The Health Insurance and Portability and Accountability Act, or HIPAA, includes several components. Pertinent to privacy is the HIPAA Privacy Rule, which gives patients rights such as access to their PHI. HIPAA also includes a Security Rule that mandates the secure handling, maintenance, and transmission of electronic PHI to ensure the confidentiality, integrity, and availability of the information.

Data Privacy in Financial Institutions 

Financial institutions in the United States must comply with the Gramm-Leach-Bliley Act, which limits the transfer of personal financial information and requires safeguards for protecting sensitive data. The act has a broad definition of financial institutions to include any type of entity that provides financial products and services, including professional tax preparers and courier services. 

Data Privacy Tips

While privacy regulations have different requirements and even definitions for what is considered sensitive data, organizations can meet many of those mandates with a set of common practices. Companies should have some basics in place before implementing controls, such as inventorying and classifying sensitive data and creating use policies. 

Implement Cybersecurity and Data Privacy Training, Company-Wide

Training is essential for preparing organizational workforces to meet cybersecurity and data privacy requirements, as well as keeping employees current regarding regulations, threats, and best practices. Employee awareness, training, and education programs have proven effective for preventing and mitigating incidents that could lead to policy violation and noncompliance.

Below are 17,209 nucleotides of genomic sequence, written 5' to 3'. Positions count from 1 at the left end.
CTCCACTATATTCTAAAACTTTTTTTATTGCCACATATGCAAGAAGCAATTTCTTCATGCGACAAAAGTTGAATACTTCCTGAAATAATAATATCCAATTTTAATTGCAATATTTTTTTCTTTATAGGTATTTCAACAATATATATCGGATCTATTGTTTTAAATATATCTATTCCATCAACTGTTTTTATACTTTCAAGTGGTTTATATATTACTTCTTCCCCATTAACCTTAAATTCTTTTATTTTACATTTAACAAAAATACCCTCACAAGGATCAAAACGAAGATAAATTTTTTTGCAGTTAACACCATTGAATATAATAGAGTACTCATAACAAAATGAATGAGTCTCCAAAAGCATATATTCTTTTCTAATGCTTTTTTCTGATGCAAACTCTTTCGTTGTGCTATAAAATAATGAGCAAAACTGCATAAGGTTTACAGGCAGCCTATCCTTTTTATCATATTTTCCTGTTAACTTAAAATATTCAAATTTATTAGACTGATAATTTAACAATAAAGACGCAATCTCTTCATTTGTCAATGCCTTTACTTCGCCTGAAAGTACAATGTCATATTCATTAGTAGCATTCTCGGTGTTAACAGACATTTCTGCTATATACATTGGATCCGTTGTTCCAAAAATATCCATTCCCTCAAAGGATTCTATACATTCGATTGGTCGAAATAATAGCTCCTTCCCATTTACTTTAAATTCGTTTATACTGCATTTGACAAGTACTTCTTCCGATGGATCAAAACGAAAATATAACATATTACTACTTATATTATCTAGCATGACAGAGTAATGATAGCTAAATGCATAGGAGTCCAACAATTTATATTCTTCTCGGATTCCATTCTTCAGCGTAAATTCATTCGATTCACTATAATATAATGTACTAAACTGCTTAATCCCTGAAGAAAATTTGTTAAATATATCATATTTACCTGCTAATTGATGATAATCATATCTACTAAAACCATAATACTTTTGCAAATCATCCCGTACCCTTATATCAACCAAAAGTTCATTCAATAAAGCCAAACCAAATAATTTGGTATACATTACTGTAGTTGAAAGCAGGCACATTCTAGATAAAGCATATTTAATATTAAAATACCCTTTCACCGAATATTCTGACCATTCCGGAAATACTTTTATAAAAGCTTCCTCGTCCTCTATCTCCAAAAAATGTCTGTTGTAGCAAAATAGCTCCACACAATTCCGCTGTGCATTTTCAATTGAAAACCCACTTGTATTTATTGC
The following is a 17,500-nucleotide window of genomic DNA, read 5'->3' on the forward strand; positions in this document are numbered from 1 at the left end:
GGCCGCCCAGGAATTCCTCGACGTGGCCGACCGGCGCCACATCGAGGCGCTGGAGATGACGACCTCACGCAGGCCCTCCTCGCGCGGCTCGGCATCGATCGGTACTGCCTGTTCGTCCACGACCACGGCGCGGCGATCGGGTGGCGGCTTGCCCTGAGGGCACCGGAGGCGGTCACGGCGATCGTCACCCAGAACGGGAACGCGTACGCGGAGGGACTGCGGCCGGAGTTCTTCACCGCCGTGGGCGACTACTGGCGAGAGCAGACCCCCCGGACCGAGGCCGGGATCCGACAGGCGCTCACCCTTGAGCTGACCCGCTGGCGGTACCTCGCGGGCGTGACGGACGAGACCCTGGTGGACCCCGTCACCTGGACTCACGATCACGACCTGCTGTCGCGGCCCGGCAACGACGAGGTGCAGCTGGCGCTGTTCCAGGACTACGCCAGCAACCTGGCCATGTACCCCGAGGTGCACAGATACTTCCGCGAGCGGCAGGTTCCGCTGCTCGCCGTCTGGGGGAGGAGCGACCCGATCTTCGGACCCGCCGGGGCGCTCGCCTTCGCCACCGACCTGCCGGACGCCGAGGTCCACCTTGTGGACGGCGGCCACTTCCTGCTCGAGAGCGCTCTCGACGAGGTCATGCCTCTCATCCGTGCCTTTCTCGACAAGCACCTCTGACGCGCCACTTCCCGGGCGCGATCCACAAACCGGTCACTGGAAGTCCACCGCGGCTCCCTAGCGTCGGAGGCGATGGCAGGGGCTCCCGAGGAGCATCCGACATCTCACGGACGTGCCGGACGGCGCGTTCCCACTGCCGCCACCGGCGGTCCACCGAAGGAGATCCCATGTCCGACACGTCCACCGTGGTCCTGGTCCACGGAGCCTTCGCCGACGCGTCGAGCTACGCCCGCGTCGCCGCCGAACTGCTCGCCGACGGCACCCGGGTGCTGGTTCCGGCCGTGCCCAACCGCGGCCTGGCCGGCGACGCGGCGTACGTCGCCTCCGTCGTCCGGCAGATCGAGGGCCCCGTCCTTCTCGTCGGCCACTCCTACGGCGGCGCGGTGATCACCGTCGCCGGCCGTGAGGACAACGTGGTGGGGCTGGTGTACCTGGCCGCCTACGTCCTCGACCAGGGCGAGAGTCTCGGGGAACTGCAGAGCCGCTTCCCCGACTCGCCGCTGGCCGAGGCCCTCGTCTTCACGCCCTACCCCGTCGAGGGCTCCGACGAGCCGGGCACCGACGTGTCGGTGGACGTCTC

Utilize Cybersecurity Tools

Cybersecurity improves data privacy because it greatly enhances the enterprise’s ability to prevent unauthorized access by protecting data from cyber threats and attacks. Collectively, the data security controls mentioned earlier all serve to enable this objective. Cybersecurity extends strategy to cover not only data but also all the IT systems that contain it.   

Be On the Lookout for Incoming Threats

Threat detection mechanisms allow organizations to be more proactive and stay ahead of threats, so damage can be prevented or minimized. Since threats can come both from outside actors and insiders like employees and partners, this is a multifaceted technique that involves tools such as threat intelligence and behavior analysis. 

Enterprise Companies Are at Risk

Large organizations are always at risk based on the volume of valuable data, and can even be vulnerable via smaller companies with which they conduct business. Small businesses are an enticing target because threat actors know they don’t have a lot of resources to protect their data, and large companies are far from immune because sophisticated and well-resourced attackers are always looking for weaknesses that could give them a foothold inside an organization. 

Cybercriminals steal and monetize data in a variety of ways depending on the size of the companies, types of products and services provided, and other factors. Maintaining data security and data privacy is part of doing business in the modern era. And it will only become more important as organizations grow more digital and interconnected, and more regulatory bodies make the protection of consumer data a priority. 

SailPoint Solutions Meet You Where You Are

SailPoint offers a variety of solutions for securing your data and complying with privacy regulations. Our approach to securing identities enables organizations of all sizes to protect data, prevent unauthorized access, and support digital transformation initiatives.  

Learn more about SailPoint’s trusted expertise and experience securing changing IT environments—and how our solutions can help your organization